We're also working at keeping up with the tomatoes (the tomatoes below went into tomato sauce that I froze).  I rolled the dice on Sunday and left the tomatoes out despite the low temperatures and everything seemed to turn out okay! We should have a bumper crop of eating tomatoes. A few weeks of warm temperatures would be helpful in this regard!

We dug the potatoes Monday night. These are Caribe Blues and the harvest was good. Maybe 50 or more pounds and some huge potatoes (big potatoes seem to last longer in storage). We need to clean them up and then get them into the basement tonight.

We had a mystery squash plant volunteer this year (some sort of cross between a yellow zucchini and something else is my guess). Need to figure out what to do with it.

I am starting to put the beds behind the garage down for the year except for one last set of zucchini that I'm waiting to bulk up some.

We're also eating our way down one of the front beds, harvesting carrots and beets to add to the potatoes for roasted roots. I am hopeful we'll soon have space to plant next year's garlic crop.

The beans are also starting to mature and dry out. I've been concentrating on the white pole beans out front (which are closer to finished) but have also started grabbing scarlet runner beans from the back as I see the pod turn brown.  Need to let these guys dry out a bit before putting into a jar.

The raspberry canes are on my to-do list this week. With the potatoes out, I will also move the soil around a bit in the back bed to get ready for next year's crop of beans and peas.

Saturday, September 3, 2016

Apples, Black Berries, Beans and Tomatoes

Apologies for the lack of posts this past week; things have been pretty crazy around the house and I just couldn't find the time to blog about the garden.

September has only just begun and it feeling very much like autumn (cooler temperature and overcast). Fortunately no risk of frost in the forecast as there is still quite a lot of stuff in the garden!

A few weeks ago, the blackberries were really starting to look good with a few berries ripening early. Since then I have been out and picked perhaps two cups (the berries are huge--as big as thumb).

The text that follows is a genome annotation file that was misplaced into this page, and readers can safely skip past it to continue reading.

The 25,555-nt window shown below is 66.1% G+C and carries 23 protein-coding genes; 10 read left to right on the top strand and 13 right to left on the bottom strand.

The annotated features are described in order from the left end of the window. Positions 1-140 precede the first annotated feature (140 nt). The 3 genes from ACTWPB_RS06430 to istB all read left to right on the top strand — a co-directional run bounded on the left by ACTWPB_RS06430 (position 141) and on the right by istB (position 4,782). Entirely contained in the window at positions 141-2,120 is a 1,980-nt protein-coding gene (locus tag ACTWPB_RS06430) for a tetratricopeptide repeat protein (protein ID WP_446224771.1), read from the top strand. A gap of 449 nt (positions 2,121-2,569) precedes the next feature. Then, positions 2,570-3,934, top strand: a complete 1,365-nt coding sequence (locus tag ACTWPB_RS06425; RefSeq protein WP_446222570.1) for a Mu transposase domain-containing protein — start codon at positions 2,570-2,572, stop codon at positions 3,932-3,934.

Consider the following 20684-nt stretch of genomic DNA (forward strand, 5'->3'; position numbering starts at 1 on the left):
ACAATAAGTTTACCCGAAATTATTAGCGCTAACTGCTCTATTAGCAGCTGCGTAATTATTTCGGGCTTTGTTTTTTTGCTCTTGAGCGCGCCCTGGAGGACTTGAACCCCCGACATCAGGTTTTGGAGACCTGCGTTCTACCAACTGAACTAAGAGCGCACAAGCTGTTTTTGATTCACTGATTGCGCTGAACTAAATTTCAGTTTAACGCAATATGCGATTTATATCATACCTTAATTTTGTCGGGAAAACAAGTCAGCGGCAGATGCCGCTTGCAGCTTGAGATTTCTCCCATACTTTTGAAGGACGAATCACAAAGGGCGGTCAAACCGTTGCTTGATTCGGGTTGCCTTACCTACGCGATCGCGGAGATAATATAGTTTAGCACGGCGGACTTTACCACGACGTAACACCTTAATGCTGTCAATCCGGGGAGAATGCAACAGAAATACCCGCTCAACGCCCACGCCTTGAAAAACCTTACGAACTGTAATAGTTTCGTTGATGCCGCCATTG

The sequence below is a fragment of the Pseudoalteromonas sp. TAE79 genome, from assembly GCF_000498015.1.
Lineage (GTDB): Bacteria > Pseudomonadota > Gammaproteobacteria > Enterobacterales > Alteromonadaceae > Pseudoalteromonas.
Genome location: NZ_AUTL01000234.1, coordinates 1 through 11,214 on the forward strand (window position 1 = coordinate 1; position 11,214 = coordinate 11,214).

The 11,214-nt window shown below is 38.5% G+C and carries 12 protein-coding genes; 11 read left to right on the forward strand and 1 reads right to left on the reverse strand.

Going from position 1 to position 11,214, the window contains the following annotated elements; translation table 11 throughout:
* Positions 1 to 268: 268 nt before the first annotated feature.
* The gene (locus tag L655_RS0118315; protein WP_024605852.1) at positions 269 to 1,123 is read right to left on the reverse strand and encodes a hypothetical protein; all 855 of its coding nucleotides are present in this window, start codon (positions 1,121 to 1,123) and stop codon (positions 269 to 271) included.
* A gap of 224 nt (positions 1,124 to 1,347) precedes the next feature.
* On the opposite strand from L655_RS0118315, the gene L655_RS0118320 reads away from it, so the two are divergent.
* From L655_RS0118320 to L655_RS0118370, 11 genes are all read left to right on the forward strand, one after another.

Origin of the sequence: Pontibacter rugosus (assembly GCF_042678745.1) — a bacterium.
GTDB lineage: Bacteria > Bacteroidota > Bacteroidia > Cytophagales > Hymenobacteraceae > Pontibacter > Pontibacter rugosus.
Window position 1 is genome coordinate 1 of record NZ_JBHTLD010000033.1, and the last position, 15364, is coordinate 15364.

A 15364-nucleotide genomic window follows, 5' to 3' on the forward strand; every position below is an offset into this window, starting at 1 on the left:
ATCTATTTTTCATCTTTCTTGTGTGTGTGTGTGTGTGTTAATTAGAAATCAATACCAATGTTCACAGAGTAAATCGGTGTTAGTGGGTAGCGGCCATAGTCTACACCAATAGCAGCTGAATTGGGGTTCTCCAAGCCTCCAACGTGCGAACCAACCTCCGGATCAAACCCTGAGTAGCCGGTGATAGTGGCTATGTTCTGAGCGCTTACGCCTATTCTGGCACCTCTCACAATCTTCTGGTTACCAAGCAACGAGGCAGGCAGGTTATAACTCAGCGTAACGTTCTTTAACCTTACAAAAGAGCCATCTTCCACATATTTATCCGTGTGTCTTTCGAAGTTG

There are still a lot of green berries on the canes and I am freezing them until I have enough for some jam. I also staked some of the bigger canes to see if I can get the plant to spread. At the same time, I cut back the terrible black raspberry canes to keep it contained!

I turned the crab apples we foraged into a lot of crab apple jelly. I also did a second batch of zucchini salsa and then put the pressure canner away for another year.

The sun flowers are a welcome shot of colour in the yard and the bees are all over them. I think we will try some larger varieties next year instead of relying on self sowing.

I've started to pull some carrots--mostly to give the rest some additional room to bulk up before winter. These yellow carrots always do well, even in the poor soil I planted them in this year. The knife is 12 inches long and these carrots are a bit on the small side of yellowstone.

We're slowly picking the apples off the tree. They are super red and ripe (the come off very easily). They are also quite tart (more of a baking apple). Jess sliced ten today and they are outside in the dehydrator on their way to being a delicious winter snack for her lunches. Earlier this week we dried some mint and also some celery leaves (I plant soup celery rather than stalk celery this year and it was much more successful).

The potatoes have finally died down. I am going to leave them for a week or two (other projects require immediate attention). I did dig one plant to see what they were like and get a potato for dinner. I got five potatoes from the plant: two baseball sized and three that are about softball sized or more (the beer bottle is for scale).

Today I made some paneer for a curry we'll have tomorrow night. We also made a lovely veggie pot pie for dinner. Most of the veggies and the stock were from the garden (had to buy a pepper and a turnip).

While that was cooking, I started picking the pole beans that were dry.   Most are still green and growing but some of the lower beans are finished.